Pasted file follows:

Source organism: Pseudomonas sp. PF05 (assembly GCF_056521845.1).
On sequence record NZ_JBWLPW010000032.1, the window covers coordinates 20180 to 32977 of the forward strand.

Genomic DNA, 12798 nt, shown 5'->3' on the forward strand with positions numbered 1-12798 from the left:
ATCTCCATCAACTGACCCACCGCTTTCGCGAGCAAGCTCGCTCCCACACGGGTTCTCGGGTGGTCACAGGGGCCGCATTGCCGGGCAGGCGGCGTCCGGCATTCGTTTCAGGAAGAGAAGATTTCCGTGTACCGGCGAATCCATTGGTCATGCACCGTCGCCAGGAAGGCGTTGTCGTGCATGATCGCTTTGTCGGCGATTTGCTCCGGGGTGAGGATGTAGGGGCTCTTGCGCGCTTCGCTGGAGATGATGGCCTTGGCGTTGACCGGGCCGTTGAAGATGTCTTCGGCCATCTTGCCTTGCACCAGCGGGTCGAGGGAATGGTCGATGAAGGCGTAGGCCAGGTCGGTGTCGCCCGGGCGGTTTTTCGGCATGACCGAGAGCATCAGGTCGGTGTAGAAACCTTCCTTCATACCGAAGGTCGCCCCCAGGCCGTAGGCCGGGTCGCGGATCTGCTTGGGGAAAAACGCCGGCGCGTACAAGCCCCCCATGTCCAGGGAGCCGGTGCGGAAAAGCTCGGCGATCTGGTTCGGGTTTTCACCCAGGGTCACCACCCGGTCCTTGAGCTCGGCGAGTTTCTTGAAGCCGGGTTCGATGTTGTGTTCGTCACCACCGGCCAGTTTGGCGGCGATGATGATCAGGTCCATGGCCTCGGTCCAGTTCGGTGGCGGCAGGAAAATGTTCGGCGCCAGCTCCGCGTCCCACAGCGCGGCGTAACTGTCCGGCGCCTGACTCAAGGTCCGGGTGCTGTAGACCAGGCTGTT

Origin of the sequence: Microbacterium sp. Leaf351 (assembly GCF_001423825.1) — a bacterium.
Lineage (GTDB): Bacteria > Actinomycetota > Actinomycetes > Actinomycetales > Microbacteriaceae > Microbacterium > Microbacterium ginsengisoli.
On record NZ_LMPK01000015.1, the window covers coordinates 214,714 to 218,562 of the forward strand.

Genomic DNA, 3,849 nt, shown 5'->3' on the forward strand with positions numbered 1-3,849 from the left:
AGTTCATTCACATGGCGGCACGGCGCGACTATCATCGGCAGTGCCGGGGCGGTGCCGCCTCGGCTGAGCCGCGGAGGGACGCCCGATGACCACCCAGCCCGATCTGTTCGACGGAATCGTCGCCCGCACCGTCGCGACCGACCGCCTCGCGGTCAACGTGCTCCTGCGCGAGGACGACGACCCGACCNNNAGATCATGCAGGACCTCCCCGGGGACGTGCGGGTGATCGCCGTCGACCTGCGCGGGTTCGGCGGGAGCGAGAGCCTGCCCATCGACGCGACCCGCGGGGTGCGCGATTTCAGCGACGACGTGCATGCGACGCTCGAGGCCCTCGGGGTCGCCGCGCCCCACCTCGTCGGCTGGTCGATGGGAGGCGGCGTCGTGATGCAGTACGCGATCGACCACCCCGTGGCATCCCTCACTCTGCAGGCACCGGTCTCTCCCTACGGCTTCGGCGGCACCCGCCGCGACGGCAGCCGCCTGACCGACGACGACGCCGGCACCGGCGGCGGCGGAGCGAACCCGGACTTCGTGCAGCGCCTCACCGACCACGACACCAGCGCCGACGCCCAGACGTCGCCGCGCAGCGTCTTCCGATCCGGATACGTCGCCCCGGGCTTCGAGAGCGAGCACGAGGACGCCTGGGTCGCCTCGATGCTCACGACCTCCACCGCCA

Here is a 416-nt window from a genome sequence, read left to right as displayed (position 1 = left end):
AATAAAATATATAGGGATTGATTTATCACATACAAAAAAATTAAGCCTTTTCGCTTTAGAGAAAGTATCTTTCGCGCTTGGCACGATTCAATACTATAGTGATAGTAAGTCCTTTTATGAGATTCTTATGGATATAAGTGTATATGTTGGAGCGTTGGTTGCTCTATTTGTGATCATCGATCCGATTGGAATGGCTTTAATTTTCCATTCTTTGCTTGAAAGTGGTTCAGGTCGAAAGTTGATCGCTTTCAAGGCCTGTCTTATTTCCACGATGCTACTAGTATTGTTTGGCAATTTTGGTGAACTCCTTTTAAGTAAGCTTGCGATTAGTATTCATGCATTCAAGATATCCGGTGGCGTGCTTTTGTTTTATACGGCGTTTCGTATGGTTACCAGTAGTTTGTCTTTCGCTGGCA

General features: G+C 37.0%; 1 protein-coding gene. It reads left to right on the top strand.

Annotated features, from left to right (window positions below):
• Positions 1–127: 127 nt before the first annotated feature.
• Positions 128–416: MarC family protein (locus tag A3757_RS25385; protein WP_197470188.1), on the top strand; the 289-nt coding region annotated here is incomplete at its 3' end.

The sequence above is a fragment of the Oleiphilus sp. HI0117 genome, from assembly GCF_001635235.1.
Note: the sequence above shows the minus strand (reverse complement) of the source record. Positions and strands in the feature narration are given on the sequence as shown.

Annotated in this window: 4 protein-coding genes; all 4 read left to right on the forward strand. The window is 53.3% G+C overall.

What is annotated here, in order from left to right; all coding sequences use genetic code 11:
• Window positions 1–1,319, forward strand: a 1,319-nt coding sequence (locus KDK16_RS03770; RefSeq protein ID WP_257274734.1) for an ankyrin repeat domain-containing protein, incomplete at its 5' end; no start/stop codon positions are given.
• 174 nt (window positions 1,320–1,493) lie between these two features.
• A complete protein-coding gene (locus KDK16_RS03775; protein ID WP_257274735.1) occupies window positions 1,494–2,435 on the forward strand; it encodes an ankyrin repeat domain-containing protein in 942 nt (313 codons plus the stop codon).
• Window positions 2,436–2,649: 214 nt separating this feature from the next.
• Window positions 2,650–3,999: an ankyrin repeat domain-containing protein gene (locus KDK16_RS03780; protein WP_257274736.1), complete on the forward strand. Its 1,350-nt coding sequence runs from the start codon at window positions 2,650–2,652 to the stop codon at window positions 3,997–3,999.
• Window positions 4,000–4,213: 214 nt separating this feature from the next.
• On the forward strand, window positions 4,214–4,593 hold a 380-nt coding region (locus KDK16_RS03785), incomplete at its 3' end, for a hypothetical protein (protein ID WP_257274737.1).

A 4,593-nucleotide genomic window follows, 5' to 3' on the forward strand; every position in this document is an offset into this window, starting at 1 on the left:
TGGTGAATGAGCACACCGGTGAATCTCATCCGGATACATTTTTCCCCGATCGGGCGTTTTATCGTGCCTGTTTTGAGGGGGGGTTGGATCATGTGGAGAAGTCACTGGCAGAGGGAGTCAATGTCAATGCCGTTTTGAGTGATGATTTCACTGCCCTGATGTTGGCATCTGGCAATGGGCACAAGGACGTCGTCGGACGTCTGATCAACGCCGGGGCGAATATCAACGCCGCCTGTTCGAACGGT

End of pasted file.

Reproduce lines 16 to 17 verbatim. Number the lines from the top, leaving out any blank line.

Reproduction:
The sequence above is a fragment of the Oleiphilus sp. HI0117 genome, from assembly GCF_001635235.1.
Note: the sequence above shows the minus strand (reverse complement) of the source record. Positions and strands in the feature narration are given on the sequence as shown.